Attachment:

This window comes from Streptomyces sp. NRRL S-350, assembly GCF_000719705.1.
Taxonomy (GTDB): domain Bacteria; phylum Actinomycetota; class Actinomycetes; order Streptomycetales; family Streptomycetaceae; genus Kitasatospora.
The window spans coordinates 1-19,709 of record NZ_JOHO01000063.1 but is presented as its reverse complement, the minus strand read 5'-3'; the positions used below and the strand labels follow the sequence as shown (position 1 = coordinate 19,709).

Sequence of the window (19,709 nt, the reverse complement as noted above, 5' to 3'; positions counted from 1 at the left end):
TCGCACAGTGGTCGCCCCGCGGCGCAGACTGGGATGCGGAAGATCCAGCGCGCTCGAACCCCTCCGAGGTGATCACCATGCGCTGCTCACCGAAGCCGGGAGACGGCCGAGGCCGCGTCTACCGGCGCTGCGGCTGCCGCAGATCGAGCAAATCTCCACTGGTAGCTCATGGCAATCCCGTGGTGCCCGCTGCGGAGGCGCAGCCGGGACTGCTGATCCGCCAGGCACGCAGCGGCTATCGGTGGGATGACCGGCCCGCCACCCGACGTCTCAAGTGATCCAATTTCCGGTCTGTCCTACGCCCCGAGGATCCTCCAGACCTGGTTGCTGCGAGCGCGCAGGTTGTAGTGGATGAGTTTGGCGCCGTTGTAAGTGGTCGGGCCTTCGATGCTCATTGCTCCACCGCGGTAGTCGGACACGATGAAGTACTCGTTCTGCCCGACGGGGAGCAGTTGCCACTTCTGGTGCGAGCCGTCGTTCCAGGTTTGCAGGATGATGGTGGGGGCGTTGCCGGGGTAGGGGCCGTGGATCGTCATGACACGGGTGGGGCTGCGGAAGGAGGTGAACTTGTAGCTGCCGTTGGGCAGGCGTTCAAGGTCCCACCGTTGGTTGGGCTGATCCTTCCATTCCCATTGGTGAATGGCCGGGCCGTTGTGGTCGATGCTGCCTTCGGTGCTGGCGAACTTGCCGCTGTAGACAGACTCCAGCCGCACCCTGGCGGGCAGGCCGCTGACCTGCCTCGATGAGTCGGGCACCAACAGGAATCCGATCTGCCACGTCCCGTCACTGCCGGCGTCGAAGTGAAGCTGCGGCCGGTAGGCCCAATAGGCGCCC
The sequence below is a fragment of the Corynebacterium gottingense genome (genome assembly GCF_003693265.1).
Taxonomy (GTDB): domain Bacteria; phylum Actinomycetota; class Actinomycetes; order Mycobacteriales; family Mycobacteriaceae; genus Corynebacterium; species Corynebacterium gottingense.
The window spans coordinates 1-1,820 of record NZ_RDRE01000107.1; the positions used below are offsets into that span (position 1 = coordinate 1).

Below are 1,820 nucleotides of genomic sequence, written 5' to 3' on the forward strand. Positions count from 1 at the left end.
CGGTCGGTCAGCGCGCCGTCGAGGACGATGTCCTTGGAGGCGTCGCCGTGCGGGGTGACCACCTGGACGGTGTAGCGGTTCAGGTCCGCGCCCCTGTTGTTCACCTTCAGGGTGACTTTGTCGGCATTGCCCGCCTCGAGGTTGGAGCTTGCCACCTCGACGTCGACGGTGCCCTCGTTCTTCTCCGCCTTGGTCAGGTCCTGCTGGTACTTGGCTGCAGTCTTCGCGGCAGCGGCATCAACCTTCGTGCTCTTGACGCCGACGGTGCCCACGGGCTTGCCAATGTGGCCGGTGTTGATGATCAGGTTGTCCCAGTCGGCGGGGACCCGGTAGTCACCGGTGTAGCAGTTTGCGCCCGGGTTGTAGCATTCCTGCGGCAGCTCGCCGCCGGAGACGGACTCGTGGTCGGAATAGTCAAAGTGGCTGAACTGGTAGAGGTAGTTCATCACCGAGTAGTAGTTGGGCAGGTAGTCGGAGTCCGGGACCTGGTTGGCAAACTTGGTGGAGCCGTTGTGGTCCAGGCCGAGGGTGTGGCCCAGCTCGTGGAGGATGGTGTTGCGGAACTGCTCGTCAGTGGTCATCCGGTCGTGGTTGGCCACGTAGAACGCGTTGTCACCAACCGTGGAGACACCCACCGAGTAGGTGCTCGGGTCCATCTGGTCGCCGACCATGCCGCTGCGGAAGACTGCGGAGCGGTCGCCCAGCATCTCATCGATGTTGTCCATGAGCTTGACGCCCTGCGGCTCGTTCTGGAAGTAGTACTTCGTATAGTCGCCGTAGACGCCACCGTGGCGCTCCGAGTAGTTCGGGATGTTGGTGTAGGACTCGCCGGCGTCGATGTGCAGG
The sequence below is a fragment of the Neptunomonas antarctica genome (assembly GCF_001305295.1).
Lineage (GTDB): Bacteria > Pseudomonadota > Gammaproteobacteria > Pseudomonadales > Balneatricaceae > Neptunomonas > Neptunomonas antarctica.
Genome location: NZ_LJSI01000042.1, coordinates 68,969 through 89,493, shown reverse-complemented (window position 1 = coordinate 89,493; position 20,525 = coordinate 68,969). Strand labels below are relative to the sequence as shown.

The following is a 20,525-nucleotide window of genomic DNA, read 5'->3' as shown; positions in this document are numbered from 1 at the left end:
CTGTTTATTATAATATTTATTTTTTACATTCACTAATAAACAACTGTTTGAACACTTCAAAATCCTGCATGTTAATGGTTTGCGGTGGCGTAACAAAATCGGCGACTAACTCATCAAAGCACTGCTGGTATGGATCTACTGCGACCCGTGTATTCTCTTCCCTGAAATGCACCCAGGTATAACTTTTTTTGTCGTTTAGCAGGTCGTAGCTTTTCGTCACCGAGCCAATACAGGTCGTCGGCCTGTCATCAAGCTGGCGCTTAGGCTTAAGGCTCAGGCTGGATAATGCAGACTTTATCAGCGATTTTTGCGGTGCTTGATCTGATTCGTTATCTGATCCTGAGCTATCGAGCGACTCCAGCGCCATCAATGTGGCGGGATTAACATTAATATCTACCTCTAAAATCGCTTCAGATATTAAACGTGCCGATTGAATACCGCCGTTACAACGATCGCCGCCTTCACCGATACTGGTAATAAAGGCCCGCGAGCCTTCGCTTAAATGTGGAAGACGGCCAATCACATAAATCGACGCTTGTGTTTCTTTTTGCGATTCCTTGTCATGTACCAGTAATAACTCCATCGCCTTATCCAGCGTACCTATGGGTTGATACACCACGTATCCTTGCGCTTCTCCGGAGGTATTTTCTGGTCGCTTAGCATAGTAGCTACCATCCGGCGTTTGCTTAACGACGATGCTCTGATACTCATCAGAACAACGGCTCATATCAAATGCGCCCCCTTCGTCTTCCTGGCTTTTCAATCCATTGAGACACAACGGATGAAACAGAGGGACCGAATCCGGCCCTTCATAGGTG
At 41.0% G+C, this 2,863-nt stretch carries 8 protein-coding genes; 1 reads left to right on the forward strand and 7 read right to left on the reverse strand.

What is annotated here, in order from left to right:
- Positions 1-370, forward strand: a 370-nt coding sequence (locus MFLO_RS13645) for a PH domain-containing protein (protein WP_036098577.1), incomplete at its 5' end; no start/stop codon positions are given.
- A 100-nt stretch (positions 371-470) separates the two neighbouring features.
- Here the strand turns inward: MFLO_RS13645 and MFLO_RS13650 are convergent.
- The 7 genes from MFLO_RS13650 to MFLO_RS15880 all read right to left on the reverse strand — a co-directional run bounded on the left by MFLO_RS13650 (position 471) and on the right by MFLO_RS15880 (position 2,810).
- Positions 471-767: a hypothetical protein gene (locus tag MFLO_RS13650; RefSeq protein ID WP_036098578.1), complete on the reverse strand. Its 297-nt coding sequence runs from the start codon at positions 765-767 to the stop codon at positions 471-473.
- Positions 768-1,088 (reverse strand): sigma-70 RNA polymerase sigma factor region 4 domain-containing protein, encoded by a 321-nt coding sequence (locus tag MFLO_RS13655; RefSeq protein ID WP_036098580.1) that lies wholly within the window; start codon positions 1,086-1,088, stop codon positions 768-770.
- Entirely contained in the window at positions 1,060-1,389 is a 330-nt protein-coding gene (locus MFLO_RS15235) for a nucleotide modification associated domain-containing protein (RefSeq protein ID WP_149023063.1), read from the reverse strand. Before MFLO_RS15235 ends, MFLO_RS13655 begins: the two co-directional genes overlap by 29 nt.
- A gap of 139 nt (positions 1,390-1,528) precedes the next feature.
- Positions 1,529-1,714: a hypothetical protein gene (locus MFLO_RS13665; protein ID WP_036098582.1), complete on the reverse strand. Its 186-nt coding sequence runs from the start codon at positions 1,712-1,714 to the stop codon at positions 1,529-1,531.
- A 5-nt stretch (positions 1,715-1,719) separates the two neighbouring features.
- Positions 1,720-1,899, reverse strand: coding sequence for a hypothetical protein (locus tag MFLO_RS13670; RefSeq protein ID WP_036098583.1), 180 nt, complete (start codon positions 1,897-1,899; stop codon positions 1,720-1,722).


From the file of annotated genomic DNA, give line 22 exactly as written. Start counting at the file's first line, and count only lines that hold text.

- Positions 471-767: a hypothetical protein gene (locus tag MFLO_RS13650; RefSeq protein ID WP_036098578.1), complete on the reverse strand. Its 297-nt coding sequence runs from the start codon at positions 765-767 to the stop codon at positions 471-473.